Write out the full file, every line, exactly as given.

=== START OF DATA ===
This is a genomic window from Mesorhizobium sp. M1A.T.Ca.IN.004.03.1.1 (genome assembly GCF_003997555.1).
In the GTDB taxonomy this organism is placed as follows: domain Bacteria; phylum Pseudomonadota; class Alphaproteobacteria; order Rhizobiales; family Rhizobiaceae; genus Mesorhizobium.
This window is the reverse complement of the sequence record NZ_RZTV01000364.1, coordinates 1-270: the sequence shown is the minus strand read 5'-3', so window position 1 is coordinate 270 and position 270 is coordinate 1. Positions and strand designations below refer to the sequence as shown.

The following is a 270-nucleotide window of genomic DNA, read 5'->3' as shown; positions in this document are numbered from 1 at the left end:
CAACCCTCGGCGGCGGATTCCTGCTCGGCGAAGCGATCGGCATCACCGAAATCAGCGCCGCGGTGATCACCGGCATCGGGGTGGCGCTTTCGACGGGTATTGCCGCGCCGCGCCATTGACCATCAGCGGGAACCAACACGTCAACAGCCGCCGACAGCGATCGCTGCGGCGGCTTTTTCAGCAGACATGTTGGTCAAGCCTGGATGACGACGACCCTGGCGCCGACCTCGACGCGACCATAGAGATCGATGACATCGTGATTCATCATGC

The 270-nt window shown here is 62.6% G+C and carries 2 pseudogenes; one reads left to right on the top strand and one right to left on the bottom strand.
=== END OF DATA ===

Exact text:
This is a genomic window from Mesorhizobium sp. M1A.T.Ca.IN.004.03.1.1 (genome assembly GCF_003997555.1).
In the GTDB taxonomy this organism is placed as follows: domain Bacteria; phylum Pseudomonadota; class Alphaproteobacteria; order Rhizobiales; family Rhizobiaceae; genus Mesorhizobium.
This window is the reverse complement of the sequence record NZ_RZTV01000364.1, coordinates 1-270: the sequence shown is the minus strand read 5'-3', so window position 1 is coordinate 270 and position 270 is coordinate 1. Positions and strand designations below refer to the sequence as shown.

The following is a 270-nucleotide window of genomic DNA, read 5'->3' as shown; positions in this document are numbered from 1 at the left end:
CAACCCTCGGCGGCGGATTCCTGCTCGGCGAAGCGATCGGCATCACCGAAATCAGCGCCGCGGTGATCACCGGCATCGGGGTGGCGCTTTCGACGGGTATTGCCGCGCCGCGCCATTGACCATCAGCGGGAACCAACACGTCAACAGCCGCCGACAGCGATCGCTGCGGCGGCTTTTTCAGCAGACATGTTGGTCAAGCCTGGATGACGACGACCCTGGCGCCGACCTCGACGCGACCATAGAGATCGATGACATCGTGATTCATCATGC

The 270-nt window shown here is 62.6% G+C and carries 2 pseudogenes; one reads left to right on the top strand and one right to left on the bottom strand.